Exploring Roger Waters' Lyrics Through Pink Floyd's Back Catalogue

Free Four (Obscured By Clouds)

Although Corporal Clegg from 1968 was the first time Waters’ father’s World War II career and passing was referred to obliquely, this seemingly cheery, on-the-road number was the first to deal with it seriously.

Money (The Dark Side Of The Moon)

One of the factors that fed into his mood recording Wish You Were Here was Waters’ disillusionment at his burgeoning wealth clashing with his staunch socialist principles. This rail against the trappings of high finance was misunderstood by swathes of the group’s newly found audience, who clearly thought riches were a good thing. Their reaction formed the basis of virtually everything Waters was to subsequently record.

Pigs (Animals)

On an album that railed against everything, Pigs (Three Different Ones) looked at figures representing all the worst elements of the establishment; the ‘dragged down by the stone’ businessman from Dogs reappears; a ‘ratbag’ that Waters had spotted at a bus stop near the band’s Britannia Row Studios, who may or may not be Margaret Thatcher, the then-leader of the opposition Conservative Party; and finally, the unloved moral watchdog Mary Whitehouse, the head of the National Viewers and Listeners’ Association.

The Happiest Days Of Our Lives (The Wall)

Although almost any track could be selected from Waters’ two final Pink Floyd albums, the first anti-school song on The Wall is one of Waters’ most manic, heartfelt performances. Inspired by his time at Cambridge High School For Boys, Waters spat bile at the teachers, who had treated him shabbily at a period in his life when he desperately needed a father figure. Waters’ schoolmaster impression was heavily copied in playgrounds around the country in the early 80s.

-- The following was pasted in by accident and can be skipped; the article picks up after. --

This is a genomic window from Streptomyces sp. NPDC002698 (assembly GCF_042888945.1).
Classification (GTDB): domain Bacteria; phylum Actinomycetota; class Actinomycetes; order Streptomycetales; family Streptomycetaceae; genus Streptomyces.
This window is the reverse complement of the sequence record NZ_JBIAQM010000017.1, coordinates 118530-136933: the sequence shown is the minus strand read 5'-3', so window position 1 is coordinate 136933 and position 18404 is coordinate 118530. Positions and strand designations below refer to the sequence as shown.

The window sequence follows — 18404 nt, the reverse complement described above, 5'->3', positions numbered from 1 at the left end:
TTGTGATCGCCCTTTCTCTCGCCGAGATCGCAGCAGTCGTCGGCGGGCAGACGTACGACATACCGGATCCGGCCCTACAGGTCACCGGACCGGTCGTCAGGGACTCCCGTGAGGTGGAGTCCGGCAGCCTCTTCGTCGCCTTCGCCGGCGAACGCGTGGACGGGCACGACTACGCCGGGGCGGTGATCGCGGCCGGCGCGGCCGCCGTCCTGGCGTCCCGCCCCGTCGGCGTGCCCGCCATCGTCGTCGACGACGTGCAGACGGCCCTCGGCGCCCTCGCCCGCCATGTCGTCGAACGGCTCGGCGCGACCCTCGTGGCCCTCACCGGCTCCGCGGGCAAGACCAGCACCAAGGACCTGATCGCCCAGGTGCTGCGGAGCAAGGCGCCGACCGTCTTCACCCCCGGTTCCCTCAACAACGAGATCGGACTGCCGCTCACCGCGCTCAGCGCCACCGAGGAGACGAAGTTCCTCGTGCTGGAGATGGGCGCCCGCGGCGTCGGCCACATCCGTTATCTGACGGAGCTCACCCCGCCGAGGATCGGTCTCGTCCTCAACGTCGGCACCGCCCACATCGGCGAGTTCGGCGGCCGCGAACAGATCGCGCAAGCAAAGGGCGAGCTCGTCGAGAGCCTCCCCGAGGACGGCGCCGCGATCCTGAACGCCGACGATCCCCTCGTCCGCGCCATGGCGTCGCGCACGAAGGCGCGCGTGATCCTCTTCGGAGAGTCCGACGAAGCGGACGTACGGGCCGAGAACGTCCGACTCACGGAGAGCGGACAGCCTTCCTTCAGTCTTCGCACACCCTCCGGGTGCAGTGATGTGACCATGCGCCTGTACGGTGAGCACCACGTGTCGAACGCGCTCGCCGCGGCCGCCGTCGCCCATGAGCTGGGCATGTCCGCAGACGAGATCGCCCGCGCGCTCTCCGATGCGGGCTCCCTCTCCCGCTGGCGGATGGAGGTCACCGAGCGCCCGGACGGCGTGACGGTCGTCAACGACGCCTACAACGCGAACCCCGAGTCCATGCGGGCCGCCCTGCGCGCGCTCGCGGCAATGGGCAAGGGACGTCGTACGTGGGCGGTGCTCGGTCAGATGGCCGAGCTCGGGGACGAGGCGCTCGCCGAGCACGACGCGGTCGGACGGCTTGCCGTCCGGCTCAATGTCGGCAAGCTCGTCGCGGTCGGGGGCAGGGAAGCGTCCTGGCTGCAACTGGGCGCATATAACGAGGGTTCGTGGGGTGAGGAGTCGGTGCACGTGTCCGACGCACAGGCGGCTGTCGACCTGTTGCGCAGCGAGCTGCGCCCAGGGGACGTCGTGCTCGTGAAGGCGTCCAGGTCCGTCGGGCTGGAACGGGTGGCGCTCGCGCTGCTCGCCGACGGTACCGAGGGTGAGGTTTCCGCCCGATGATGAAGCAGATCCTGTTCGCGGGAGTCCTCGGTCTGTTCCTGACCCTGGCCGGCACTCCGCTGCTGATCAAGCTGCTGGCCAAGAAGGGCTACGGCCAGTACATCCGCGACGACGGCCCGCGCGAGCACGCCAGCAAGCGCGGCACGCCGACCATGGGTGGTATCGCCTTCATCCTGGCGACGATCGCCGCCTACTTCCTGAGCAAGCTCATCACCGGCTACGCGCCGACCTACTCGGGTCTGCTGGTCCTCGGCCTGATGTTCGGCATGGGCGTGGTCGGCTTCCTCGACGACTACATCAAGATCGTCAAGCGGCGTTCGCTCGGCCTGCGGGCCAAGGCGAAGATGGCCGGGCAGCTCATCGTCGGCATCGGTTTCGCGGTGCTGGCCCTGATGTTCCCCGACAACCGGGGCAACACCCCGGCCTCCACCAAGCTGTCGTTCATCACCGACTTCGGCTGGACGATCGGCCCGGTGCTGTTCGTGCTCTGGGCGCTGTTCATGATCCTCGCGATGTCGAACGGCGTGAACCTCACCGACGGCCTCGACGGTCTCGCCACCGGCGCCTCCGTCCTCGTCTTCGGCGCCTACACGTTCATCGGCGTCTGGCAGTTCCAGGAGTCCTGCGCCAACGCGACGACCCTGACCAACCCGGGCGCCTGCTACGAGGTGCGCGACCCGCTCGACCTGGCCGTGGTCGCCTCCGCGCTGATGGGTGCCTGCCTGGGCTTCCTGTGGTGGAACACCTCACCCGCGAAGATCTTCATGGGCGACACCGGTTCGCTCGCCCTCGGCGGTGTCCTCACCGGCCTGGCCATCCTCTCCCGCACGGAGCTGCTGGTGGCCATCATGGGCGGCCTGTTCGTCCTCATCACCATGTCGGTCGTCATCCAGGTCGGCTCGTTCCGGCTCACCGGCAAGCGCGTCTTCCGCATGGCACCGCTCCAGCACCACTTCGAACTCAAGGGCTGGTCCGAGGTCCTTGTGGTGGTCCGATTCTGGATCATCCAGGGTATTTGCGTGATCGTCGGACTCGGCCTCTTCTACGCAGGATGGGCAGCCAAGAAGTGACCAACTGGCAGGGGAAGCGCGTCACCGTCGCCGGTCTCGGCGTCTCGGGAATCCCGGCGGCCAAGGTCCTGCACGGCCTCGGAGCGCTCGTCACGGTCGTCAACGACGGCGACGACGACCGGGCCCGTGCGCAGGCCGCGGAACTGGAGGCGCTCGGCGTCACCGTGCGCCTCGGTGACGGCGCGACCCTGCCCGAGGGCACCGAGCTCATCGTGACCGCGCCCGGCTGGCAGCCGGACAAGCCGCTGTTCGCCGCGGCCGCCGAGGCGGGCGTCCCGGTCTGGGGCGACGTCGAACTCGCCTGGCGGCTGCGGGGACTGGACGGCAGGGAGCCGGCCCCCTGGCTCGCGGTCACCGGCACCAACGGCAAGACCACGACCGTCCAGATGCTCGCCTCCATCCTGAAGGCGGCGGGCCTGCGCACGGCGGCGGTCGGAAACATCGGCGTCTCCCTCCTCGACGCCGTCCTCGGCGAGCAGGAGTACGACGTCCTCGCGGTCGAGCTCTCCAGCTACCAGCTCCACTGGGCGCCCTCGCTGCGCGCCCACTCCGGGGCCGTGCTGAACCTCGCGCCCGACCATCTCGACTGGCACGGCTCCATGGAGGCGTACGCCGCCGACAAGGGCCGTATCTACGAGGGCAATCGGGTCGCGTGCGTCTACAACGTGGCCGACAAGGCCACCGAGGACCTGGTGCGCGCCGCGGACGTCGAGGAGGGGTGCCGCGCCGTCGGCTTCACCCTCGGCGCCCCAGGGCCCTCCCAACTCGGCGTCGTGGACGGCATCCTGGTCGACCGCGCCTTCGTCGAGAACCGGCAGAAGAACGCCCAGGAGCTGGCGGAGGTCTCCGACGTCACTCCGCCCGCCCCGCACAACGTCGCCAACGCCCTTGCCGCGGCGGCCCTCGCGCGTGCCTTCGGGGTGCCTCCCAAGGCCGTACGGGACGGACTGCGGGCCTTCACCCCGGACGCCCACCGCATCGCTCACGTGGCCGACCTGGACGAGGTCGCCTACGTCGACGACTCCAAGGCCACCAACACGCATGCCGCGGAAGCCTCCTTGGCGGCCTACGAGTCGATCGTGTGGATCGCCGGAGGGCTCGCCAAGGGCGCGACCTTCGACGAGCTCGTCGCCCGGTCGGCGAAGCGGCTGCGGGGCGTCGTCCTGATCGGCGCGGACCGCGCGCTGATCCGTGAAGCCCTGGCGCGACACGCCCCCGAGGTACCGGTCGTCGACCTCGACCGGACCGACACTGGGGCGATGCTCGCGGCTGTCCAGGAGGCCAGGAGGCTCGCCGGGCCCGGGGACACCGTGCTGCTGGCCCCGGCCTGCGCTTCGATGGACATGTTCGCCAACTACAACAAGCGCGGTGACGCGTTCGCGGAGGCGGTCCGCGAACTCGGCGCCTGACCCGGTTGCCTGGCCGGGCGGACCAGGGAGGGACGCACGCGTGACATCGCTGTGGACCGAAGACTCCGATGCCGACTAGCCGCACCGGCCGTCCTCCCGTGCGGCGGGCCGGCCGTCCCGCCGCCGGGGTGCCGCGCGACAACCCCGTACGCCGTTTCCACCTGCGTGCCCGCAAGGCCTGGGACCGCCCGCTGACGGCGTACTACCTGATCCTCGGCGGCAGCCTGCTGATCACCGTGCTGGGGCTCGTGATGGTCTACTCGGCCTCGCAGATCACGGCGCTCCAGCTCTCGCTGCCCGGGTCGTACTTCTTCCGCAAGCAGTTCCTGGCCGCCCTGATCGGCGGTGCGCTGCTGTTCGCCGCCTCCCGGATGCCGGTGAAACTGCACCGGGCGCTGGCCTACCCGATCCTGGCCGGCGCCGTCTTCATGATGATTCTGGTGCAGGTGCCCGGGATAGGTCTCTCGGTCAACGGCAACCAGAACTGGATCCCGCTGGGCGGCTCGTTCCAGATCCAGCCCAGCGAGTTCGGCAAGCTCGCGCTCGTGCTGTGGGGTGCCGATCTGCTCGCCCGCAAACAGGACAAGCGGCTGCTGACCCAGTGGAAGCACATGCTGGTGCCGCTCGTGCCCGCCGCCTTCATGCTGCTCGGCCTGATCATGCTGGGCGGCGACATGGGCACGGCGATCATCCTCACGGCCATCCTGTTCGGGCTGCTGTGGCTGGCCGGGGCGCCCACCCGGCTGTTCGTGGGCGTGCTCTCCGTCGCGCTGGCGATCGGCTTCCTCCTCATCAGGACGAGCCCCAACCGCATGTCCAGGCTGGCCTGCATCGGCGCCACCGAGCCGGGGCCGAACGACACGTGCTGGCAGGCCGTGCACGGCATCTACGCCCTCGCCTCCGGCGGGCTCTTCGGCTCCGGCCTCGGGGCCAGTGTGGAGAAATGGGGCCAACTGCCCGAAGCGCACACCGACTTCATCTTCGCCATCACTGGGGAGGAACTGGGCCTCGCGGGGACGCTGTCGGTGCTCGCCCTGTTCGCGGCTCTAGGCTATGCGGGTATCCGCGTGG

The Hero’s Return (The Final Cut)

The burning anger and sadness of The Final Cut makes it one of the most fascinating Pink Floyd albums, and one that when properly rediscovered, gives untold pleasure. Nonetheless, it is a certainly difficult listen: The Hero’s Return, written first as Teacher, Teacher for The Wall goes some way to explain the reasons for the bitterness behind the schoolmaster from The Happiest Days Of Our Lives.

Daryl Easlea

Daryl Easlea has contributed to Prog since its first edition, and has written cover features on Pink Floyd, Genesis, Kate Bush, Peter Gabriel and Gentle Giant. After 20 years in music retail, when Daryl worked full-time at Record Collector, his broad tastes and knowledge led to him being deemed a ‘generalist.’ DJ, compere, and consultant to record companies, his books explore prog, populist African-American music and pop eccentrics. Currently writing Whatever Happened To Slade?, Daryl broadcasts Easlea Like A Sunday Morning on Ship Full Of Bombs, can be seen on Channel 5 talking about pop and hosts the M Means Music podcast.